HomeLatest UpdatesHow the application ‘XHelper’ is powering the Indian money-laundering gig economy

How the application ‘XHelper’ is powering the Indian money-laundering gig economy

Cybercriminals are using a massive network of hired mules in India and an Android-based money transfer application to launder illicit proceeds, researchers have found.

According to an investigation by the Singapore-based cybersecurity company CloudSEK, the money mules — who are recruited to receive and then quickly transfer funds to obscure their origin — are managed through an application called XHelper.

The app, researchers said, is the “technological backbone for fake payment gateways used in various scams,” including pig butchering, e-commerce scams, and task scams.

Mules are typically recruited through Telegram channels, where jobs at a “Money Transfer Business” are advertised.

“The agents often pose as thriving businesses seeking efficient fund management due to a high transaction volume,” they wrote. “The recruitment often occurs through personal connections, with recruiters or agents persuading individuals in their social circles.”

After downloading the application, they are instructed to submit credentials for their Unified Payments Interface (UPI), a commonly used payments application in India for easily transferring money between bank accounts.

Once enrolled, they receive payments into their XHelper accounts, which they are incentivized through commissions to transfer to “corporate” accounts. The funds are then converted to cryptocurrency by the threat actors — usually the stablecoin Tether (USDT) — to further obscure their source. Payment for the mules is determined by their standing within the organization.

Once they have transferred more than approximately $600, the mules begin receiving a 0.2% commission, with rates going up to a maximum of 0.3% once mules have transferred more than 1 crore (about $123,000). They are also rewarded for raising the limits of allowable transfers, and tutorials within the application give instructions on submitting documents to create fake corporate bank accounts with higher caps on transfers.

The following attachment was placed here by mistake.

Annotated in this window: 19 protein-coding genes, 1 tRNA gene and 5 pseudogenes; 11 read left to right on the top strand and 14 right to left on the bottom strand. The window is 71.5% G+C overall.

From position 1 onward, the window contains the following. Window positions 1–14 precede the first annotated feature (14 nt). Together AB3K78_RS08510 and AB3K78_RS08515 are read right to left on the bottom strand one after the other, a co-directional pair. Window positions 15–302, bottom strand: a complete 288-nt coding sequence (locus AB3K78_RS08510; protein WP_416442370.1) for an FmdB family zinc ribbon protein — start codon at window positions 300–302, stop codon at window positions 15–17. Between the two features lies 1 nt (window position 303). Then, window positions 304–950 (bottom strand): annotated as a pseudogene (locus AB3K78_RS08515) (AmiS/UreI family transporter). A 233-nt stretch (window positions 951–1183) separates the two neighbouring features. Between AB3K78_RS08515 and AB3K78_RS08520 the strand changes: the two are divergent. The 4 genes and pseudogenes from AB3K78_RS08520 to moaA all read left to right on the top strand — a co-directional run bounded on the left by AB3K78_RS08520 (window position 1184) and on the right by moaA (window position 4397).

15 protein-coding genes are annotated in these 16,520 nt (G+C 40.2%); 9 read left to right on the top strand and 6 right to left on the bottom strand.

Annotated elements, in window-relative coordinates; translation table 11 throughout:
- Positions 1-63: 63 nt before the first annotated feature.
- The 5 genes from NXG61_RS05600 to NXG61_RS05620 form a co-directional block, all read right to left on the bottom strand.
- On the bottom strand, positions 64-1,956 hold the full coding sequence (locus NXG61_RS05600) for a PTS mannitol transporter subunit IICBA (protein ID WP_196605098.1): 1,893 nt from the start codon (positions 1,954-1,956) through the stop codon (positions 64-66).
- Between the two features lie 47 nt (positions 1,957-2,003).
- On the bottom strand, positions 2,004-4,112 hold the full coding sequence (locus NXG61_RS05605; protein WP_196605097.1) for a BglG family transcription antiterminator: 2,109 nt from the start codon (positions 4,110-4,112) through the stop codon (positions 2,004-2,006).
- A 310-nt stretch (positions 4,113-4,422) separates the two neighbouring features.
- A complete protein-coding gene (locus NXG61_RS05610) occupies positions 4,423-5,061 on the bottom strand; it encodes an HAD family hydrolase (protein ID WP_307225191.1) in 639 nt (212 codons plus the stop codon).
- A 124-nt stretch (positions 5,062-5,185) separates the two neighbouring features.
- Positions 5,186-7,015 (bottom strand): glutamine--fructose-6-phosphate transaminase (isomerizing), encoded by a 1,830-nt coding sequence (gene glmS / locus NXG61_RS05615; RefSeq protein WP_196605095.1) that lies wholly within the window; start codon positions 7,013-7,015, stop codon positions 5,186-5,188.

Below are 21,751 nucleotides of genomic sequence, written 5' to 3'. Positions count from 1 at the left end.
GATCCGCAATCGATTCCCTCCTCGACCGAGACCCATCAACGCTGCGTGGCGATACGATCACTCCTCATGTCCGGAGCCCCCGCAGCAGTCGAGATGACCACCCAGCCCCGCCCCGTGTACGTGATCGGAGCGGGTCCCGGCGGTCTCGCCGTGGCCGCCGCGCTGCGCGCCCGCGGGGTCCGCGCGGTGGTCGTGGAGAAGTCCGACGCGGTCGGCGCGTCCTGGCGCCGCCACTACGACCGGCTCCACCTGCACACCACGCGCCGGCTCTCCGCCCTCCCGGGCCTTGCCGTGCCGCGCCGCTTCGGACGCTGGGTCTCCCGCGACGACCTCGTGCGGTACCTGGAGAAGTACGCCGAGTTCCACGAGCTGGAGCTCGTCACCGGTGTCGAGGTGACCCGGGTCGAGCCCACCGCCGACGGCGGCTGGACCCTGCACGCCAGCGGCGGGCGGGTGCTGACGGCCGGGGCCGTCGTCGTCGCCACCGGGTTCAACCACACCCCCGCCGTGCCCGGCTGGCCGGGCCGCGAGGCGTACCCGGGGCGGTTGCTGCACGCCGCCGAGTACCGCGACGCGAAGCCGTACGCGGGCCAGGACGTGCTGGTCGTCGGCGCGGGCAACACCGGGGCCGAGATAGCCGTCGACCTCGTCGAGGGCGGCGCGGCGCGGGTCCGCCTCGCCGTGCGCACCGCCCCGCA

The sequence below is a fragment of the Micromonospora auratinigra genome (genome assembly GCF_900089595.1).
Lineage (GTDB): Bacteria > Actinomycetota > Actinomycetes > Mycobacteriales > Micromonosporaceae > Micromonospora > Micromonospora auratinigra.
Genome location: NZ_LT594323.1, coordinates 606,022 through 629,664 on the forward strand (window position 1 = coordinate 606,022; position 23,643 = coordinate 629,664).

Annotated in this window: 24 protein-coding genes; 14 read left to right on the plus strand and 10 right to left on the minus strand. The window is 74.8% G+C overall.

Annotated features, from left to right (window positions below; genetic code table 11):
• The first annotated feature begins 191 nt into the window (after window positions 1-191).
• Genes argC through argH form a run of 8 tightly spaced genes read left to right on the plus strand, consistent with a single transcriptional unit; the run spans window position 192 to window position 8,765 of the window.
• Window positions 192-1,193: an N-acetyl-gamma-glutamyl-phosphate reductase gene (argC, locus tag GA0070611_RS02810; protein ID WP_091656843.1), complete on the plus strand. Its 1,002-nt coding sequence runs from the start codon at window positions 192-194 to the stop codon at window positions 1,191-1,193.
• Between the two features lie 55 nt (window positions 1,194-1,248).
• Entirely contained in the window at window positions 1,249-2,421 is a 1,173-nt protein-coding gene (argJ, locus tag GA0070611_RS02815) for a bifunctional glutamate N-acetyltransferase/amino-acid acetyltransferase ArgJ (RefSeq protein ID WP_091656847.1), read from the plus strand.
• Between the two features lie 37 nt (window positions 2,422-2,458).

CloudSEK researchers found that as of February there were more than 40,000 mule accounts on the platform and 16,000 linked bank accounts. Over a three-day period in February, more than $6.7 million was transferred, they found.

“While XHelper serves as a concerning example, it’s crucial to recognize this isn’t an isolated incident,” they said. “CloudSEK’s investigations have revealed a growing ecosystem of similar applications facilitating money laundering across various scams.”

In a recent report on cybercrime and money laundering in Southeast Asia, the United Nations Office on Drugs and Crime cited the increasing use of money mules by Chinese organized crime groups to launder illicit funds.

The U.N. described the “growing use of sophisticated, high-speed money laundering ‘motorcade’ teams” which route money, usually in the form of USDT, through multiple accounts.

“This has also included the mass recruitment of mule bank accounts across virtually all jurisdictions in the Asia Pacific region which can be purchased for as little as … $30,” they said.

Europol recently announced that more than 1,000 money mules were arrested in the second half of 2023 as part of a global effort to crack down on money laundering. Investigators noticed that “a series of intricate online fraud schemes are funnelling money into accounts operated by money mules,” they said.

“These schemes include investment scams, compromised business emails, bogus holiday rental listings, middleman scams, phishing, messenger app fraud, help desk fraud, counterfeit bank cards and the use of crypto values transferred from virtual currencies exchanges to e-wallets.”

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